With the change of the variable θ as θ > θ  π
and the condition x(0) = 0 , these equations become:
x = (R/2) (θ  sin θ)
y = h  (R/2)(1  cos θ)
We can make other conditions, by requiring that the curve pass through
the point B(XB, yB), to fix the constant R.
We can also take h = 0 and direct the y axis to
 y axis, and end with the two following simple equations:
x = a (θ  sin θ)
y = a (1  cos θ)
2. Equations of the motion of the beard
on tyhe cycloid using the Lagrangian
The coordinates (x,y) of any point
on the cycloid are:
x = a (θ  sin θ)
y = a (1  cos θ)
The correspondant derivative are:
dx = a(1  cos θ)dθ
dy = a sin θ dθ
The squared length of a curvilinear element ds is:
ds^{2} = dx^{2} + dy^{2} =
a^{2} [(1  cos θ)^{2} + sin^{2}θ] (dθ)^{2} =
2 a^{2} (1  cos θ) (dθ)^{2} =
4 a^{2} sin^{2}(θ/2) (dθ)^{2}
So ds = 2a sin(θ/2) (dθ)
ds = 2a sin(θ/2) (dθ)
Let the displacement s mesured, along the cycloid, from the
bottom at &theta = π. The integration gives:
s = ∫_{π}^{θ}2a sin(θ/2) (dθ) =
 4 a cos(θ/2)
s =  4 a cos(θ/2)
The displacement s ranges from s(0) =  4a to s(2π) = 4 a.
The kinetic energy of the bead of mass m which slides along the
cycloid is :
T = (1/2) m (ds/dt)^{2}
T = (m/2) (ds/dt)^{2}
The gravitational potential energy of the bead , mesured from the
bottom of the cycloid is:
V = mg(2a  y) = mg( 2a  a (1  cos θ)) = mga (1 + cos θ) =
2 m g a cos^{2} (θ/2) = (1/2) m (g/4a) s^{2}
V = (m/2) (g/4a) s^{2}
The lagrangian is :
L = T  V = (m/2) (ds/dt)^{2}  (m/2)(g/4a) s^{2}
L = (m/2) [(ds/dt)^{2}  (g/4a) s^{2}]
The lagrage's equation, with v = ds/dt, is written as:
d[∂L/∂v]/dt = ∂L/∂s
.
We have: :
∂L/∂v = (m/2) 2 (ds/dt). So
d[∂L/∂v] = m d^{2}s/dt^{2},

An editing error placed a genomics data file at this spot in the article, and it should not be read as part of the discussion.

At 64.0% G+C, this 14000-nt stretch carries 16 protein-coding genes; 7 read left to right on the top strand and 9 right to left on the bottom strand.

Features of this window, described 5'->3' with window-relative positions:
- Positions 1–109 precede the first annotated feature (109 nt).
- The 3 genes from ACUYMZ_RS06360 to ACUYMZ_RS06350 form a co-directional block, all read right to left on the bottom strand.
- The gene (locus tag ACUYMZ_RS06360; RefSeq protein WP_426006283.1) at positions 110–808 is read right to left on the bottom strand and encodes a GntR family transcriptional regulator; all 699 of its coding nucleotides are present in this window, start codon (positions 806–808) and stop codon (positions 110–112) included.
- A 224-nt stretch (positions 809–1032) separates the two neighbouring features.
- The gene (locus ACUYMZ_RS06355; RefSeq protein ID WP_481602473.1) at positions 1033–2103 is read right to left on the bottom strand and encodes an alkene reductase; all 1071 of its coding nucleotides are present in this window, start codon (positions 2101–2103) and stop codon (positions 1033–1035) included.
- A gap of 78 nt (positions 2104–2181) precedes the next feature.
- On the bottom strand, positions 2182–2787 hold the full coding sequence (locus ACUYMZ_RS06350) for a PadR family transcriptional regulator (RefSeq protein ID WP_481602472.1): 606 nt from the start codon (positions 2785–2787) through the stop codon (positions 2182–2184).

and
∂L/∂s = (m/2)2 ( (g/4a) s) =  m (g/4a) s
Thus
d^{2}s/dt^{2} + (g/4a) s = 0
d^{2}s/dt^{2} + (g/4a) s = 0
This is the equation of motion of a single harmonic oscillator
with angular frequency ω = √(g/4a) and period T = 2π/ω =
4π √(a/g).
3. Expression of the unique time
independent of the starting point
The time to fall from the point A to the point B on the
cycloid is independent of the starting point A.
We the following two parametric equations of the cycloid:
x = a(θ  sin θ)
y = a(1  cos θ)
The correspondant derivative are:
dx = a(1  cosθ) dθ
dy = a sin θ dθ
so
ds^{2} = dx^{2} + dy^{2} =
2a^{2} (1  cos θ) (dθ)^{2}
• The origine of potential energy at y = 0:
At any point M(x, y) on the curve, using the concervation of energy law , we obtain
(1/2) m v^{2} = m g y
Since v = ds/dt,
dt = ds/v = a (√(2(1  cos θ)) dθ)/(√(2gy)) =
a (√(2(1  cos θ)) dθ)/(√(2ga(1  cosθ))) =
√(a/g) dθ
dt = √(a/g) dθ
Therefore, the time to travel to the point A(θ = 0) to the
point B(θ = π) is
T = ∫_{0}^{π} dt = π √(a/g)
T = π √(a/g)
• The origine of potential energy at y = yo:
At any other point, say M(x, Y = y  yo), we will have :
y = a(1  cos θ)
yo = a(1  cos θo)
y  yo = cos θo  cos θ
(1/2) m v^{2} = m g Y = m g (y  yo) = mga (cos θo  cos θ)
dt = ds/v = a (√(2(1  cos θ)) dθ)/(√(2gY)) =
a (√(2(1  cos θ)) dθ)/(√(2ga(cos θo  cos θ))) =
√(a/g) √ [(1  cos θ)/(cos θo  cos θ)] dθ
dt = √(a/g) √ [(1  cos θ)/(cos θo  cos θ)] dθ
Therefore, the time to travel to the point C(θ = θo) to the
point B(θ = π) is
T = ∫_{0}^{π} dt = √(a/g) ∫_{θo}^{π}
√ [(1  cos θ)/(cos θo  cos θ)] dθ
Substituting the following trigonometric formulas:
cos (θ/2) = √[(1 + cos θ)/2],
sin (θ/2) = √[(1  cos θ)/2],
The integral becomes:
T = ∫_{0}^{π} dt = √(a/g) ∫_{θo}^{π}
√ [(sin (θ/2))/(cos (θo/2)  cos (θ/2)] dθ
Using the following change of variables :
u = cos(θ/2)/cos(θo/2) ,so
du =  (1/2) dθ sin(θ/2)/cos(θo/2)
Therefore:
T = 2 √(a/g) ∫_{0}^{1}
du/√(1  u)^{2} =
2 √(a/g) [Arcsin (u)]_{0}^{1} = π √(a/g).
T = π √(a/g)
Conclusion:
The time is the same from any starting point in the cycloid.